Reviews, Vault Reviews — May 17, 2013 at 3:00 pm

VAULT REVIEW: STAR TREK VI: THE UNDISCOVERED COUNTRY

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st-undiscoveredcountry-posterThe end of this long-running Friday series is here. But just as These Are the Voyages comes to a close, the new crew takes the helm with this weekend’s release of Star Trek Into Darkness. I’m betting you’re as anxious as I am to get to the theater, so let’s put all this original crew nostalgia to bed.

After the unforeseen destruction of the Klingon moon, Praxis, the Klingon Empire broach the Federation for peace. Starfleet tasks Captain Kirk (William Shatner) and the crew of the USS Enterprise to be the proverbial “olive branch” and escort Klingon Chancellor Gorkon (David Warner) and his entourage to the peace talks. When the Enterprise crew is implicated in the Chancellor’s assassination, the bad blood between Kirk and Klingons marks him as the primary suspect in the eyes of Klingon General Chang (Christopher Plummer). Kirk and McCoy (DeForest Kelley) undergo a mockery of a trial and are expeditiously sentenced to prison on Rura Penthe. Aboard the Enterprise, Captain Spock (Leonard Nimoy) and Lt. Valeris (Kim Cattrall) lead the search to find the true killers, thus absolving Kirk and McCoy and hopefully thwarting further attempts to derail peace.

Releasing at the height of Star Trek: The Next Generation‘s popularity, The Undiscovered Country was to be the final voyage for the Enterprise‘s original crew. Nicholas Meyer returned to helm their last big hoorah as both director and co-writer; his proven talent as scribe on The Voyage Home and writer-director of The Wrath of Khan necessary to lift the franchise above the failure of The Final Frontier.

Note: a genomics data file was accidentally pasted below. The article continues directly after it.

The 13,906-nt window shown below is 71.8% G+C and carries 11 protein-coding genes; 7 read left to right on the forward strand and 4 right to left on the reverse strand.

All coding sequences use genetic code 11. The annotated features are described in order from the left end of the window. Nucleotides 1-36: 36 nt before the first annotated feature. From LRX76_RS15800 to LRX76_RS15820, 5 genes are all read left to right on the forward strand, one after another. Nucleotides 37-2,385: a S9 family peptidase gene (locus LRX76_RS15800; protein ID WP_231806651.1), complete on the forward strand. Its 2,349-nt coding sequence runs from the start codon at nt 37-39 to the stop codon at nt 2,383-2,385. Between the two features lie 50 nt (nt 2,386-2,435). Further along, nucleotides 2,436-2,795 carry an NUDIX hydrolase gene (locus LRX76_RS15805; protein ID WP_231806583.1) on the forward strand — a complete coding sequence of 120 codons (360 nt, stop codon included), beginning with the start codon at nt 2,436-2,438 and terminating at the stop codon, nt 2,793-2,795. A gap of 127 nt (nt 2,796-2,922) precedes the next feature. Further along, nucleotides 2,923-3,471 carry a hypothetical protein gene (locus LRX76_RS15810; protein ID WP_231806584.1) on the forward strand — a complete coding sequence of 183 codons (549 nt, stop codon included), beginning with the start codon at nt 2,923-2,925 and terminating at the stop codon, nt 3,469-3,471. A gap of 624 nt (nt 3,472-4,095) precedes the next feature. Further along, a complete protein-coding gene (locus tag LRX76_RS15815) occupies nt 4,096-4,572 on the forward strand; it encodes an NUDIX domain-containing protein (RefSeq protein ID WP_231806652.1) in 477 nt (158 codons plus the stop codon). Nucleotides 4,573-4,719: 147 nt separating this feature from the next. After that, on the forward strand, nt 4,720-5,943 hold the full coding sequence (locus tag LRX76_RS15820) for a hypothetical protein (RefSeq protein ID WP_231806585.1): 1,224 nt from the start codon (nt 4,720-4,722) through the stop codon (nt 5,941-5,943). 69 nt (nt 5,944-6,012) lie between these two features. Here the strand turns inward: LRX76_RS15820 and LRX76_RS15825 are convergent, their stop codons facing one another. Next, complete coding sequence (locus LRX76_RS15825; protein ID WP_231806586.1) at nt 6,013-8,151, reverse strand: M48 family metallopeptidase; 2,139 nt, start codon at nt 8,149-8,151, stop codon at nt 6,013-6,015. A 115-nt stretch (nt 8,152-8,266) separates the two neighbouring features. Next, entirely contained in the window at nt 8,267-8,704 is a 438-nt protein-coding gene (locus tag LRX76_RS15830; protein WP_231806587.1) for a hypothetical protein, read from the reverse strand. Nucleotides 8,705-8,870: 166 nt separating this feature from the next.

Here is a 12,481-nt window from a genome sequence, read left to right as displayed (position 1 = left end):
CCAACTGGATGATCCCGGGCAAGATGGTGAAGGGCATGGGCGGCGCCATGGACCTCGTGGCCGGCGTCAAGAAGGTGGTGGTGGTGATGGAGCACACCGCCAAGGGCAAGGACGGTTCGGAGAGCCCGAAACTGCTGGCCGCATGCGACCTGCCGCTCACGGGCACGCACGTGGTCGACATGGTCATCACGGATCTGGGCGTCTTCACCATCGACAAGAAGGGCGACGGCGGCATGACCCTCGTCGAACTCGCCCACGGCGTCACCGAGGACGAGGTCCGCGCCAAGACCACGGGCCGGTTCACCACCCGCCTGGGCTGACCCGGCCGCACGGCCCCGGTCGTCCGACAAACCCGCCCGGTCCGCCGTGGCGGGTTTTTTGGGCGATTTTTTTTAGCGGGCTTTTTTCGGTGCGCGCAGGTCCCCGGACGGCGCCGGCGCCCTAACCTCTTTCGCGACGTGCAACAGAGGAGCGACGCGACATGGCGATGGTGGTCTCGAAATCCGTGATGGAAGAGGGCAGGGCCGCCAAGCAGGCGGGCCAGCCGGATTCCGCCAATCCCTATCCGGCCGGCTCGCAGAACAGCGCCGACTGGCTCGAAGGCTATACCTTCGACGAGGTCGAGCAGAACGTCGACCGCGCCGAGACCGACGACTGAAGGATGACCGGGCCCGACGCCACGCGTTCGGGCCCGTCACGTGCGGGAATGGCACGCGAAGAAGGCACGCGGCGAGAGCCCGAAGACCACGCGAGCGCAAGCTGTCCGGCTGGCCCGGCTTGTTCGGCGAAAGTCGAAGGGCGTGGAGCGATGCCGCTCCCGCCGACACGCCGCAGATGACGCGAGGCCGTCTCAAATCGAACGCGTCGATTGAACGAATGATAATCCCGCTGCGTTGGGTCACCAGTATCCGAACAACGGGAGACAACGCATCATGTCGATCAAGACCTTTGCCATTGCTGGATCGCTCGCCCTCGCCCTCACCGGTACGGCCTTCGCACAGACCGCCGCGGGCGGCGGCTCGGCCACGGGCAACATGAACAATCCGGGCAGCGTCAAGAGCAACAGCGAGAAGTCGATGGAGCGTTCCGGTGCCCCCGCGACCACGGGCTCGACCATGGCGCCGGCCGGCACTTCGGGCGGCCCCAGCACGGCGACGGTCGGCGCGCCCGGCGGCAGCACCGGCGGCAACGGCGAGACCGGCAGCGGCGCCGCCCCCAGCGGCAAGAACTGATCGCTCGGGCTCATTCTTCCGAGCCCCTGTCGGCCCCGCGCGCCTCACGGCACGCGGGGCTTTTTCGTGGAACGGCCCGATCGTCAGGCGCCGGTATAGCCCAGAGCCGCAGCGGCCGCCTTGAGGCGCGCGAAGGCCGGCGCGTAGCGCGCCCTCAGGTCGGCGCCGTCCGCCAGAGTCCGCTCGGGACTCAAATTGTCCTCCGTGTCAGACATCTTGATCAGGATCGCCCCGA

The Undiscovered Country, the end result of these changes, begins as a dark chapter in the franchise’s history. After three minutes of an ominous score playing over the cast and crew credits, audiences’ attention is captured by a cacophonous explosion and an impressive shockwave that engulfs the nearby USS Excelsior. Of course, this energetic hook is immediately followed by a bureaucratic briefing, but the exposition succinctly details the central plot instead of dragging the story into extraneous deliberation.

The Undiscovered Country is filled with notable appearances. The original crew reprise their roles; the exception being George Takei now helms the USS Excelsior as Captain Hikaru Sulu, with Kim Cattrall’s Lt. Valeris taking over as Enterprise helmsman. Christopher Plummer chews up the scenery as the slick-pated, one-eyed  General Chang. Kirk and crew don’t seem to stand a chance against his Shakespeare-qouting ass, but we all know they will inevitably pull out an over-the-top win.

Michael Dorn from The Next Generation appears briefly as Worf’s grandfather, Kirk and McCoy’s defense attorney. David Warner, who’d portrayed Ambassador St. John Talbot in The Final Frontier, portrays Klingon Chancellor Gorkon while many other notable actors such as Brock Peters, Mark Lenard, and John Schuck reprise their roles from previous films. Iman makes quite the impression and even Christian Slater pops in to mug for the camera, but my favorite of the who’s who is Kurtwood Smith as the pimpest Federation President this side of the Milky Way! I’m not sure if it’s his makeup or just Kurtwood’s aura of awesomeness, but you can’t deny his minor role is unforgettable.

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The murder mystery aspect of The Undiscovered Country is its weakest element. Although much time is spent scouring every nook and cranny of the Enterprise, little is done to obscure the obvious culprit. The mystery’s saving grace is it being part of a larger conspiracy and not a singular vendetta. Also, it allows time for Doohan, Koenig, and Nichols to individually shine and yuck it up as audiences have come to expect. Kirk and McCoy’s abridged incarceration allows for added wit and hijinks. Shatner pulls double duty by portraying Kirk and a conniving Kirk doppelganger. It gives Shatner a chance to do some light-hearted self-deprecation amid all the tension.

As The Undiscovered Country wraps and the curtains close on the crew’s last romp through the heavens, we’re left with plenty of memorable moments. For me, I’ll always remember the intergalactic president of pimpitude, but the coolest scene is the assassination in zero gravity. The floating globs of pink Klingon blood is a impressive and ingenious scene even today. For others, it may be Chang’s gleeful warmongering or seeing Sulu in the captain’s chair. The point is, The Undiscovered Country strives, and succeeds, at giving the original crew a worthy final voyage.

♥♥♥♥

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